Hotel chain Oyo, which became one of the largest chains by offering hotel owners guaranteed revenues for carrying the brand, will phase out that incentive in a push to find profitability, according to a report by The Wall Street Journal.
The company is based in India and backed by investment giant SoftBank Group. It grew quickly by offering guaranteed revenues, which were sometimes 100 percent of revenue from a year before. Some hotels didn’t book enough, though, and Oyo was forced to pay, which led to some disputes with hotel owners.
Oyo has been ending that practice and is in the process of introducing new contracts to hotel owners, which have higher fees that the hotels have to pay, according to Chief Executive Ritesh Agarwal. The company has also laid off workers.
Agarwal said that the guarantees are ending because they served their purpose of illustrating to hotel owners that the Oyo brand can boost hotel stays and revenue. He also said there were problems with the guarantees, especially in China.
“In reflection, we are able to see that minimum guarantees work, but only when they are handled with great care,” he said.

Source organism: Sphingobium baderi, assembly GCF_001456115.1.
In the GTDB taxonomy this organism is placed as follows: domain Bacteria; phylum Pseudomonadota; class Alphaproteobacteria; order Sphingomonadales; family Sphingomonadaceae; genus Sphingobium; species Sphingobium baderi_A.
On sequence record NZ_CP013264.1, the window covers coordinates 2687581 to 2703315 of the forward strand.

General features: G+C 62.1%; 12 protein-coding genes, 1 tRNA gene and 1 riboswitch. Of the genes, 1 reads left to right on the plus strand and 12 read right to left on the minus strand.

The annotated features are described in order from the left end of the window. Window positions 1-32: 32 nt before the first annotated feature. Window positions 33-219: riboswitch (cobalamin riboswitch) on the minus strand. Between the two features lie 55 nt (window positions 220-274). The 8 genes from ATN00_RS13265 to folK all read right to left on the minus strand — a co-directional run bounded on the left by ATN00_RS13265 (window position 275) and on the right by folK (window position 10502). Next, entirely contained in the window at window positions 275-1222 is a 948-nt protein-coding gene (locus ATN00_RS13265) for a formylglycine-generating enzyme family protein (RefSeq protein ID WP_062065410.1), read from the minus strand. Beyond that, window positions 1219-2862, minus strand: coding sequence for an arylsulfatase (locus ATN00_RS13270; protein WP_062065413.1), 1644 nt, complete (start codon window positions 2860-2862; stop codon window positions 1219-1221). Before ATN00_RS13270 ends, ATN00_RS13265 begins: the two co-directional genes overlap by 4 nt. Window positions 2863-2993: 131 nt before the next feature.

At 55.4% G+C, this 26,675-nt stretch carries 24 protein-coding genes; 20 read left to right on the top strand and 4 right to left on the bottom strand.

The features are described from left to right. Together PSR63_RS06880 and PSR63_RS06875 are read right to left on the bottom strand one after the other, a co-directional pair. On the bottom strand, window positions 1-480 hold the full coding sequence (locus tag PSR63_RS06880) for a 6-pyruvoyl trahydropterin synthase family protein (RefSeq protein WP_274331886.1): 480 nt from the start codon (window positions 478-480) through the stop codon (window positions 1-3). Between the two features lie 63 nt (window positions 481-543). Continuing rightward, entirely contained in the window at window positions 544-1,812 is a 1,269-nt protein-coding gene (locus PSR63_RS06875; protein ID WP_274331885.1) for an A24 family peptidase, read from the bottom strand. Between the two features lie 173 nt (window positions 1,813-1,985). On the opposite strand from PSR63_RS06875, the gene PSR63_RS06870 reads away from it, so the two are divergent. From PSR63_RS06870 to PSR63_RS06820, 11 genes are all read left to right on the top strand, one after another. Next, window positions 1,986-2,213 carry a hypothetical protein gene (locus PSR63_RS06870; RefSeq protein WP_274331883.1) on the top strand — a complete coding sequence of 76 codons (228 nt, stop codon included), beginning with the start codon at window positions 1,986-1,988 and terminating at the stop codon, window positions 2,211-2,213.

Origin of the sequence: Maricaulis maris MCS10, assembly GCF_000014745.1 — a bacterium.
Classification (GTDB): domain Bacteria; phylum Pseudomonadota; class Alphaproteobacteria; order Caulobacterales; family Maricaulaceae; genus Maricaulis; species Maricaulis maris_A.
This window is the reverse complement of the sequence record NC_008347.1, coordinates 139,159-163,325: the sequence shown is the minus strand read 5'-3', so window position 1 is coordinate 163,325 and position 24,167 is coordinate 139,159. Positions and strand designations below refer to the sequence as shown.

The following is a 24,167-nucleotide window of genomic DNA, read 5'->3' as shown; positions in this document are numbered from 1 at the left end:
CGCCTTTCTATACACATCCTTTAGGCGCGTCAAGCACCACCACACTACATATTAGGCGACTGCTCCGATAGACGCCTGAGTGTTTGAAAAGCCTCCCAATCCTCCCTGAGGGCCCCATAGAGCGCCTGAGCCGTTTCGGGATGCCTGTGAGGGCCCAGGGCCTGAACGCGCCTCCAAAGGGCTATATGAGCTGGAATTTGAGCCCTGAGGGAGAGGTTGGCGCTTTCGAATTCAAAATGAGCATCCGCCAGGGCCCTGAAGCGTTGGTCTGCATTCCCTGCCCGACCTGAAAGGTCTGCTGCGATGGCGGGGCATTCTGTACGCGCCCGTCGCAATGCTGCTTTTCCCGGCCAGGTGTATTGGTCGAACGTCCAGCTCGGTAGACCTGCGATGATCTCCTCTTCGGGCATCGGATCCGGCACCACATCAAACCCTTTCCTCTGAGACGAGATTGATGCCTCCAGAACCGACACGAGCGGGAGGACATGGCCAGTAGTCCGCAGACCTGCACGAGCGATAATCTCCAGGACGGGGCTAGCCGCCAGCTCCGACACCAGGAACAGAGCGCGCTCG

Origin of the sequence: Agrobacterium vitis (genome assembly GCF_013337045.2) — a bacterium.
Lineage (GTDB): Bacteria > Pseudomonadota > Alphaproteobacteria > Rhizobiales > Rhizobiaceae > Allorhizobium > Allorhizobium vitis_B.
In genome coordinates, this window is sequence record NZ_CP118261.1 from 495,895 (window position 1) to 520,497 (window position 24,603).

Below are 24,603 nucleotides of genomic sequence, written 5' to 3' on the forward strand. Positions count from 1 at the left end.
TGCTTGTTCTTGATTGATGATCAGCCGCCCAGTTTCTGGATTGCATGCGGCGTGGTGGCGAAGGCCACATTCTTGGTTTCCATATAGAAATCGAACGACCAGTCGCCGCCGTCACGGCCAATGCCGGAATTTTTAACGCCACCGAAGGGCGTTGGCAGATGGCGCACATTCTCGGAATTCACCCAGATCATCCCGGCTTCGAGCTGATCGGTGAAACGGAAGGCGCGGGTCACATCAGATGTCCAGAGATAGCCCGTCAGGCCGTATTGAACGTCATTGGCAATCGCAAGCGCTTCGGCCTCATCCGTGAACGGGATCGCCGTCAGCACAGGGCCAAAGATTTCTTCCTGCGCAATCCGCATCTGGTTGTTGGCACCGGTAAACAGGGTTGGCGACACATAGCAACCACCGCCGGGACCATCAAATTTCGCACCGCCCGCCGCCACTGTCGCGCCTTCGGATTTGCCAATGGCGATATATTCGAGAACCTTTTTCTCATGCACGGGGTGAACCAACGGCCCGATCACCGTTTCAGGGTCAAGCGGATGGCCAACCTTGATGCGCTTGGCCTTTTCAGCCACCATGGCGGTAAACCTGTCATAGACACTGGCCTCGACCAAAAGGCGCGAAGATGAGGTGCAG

Oyo gets about 15 percent of what a guest pays for a room, but only after losses on the guarantees are factored in.
Oyo has lost about $335 million as of the fiscal year ending in March of 2019, and its push to profitability has brought about a number of cancellations by hotels who say they no longer want to be associated with the brand.
It’s also dealing with the current coronavirus pandemic, which is hurting tourism around the world.
However, people familiar with the matter say that investor SoftBank has been pushing the hotel chain toward profitability, especially after it was forced to eat billions in losses from work-sharing company WeWork.
If the company doesn’t come around, SoftBank could be forced to deal with another write-down.
Many hotels left the company because when it was time to pay out guarantees, the chain trimmed or got rid of the guarantee completely — even though they were able to do so under the contract, it angered owners, which at times led to them dropping the platform altogether.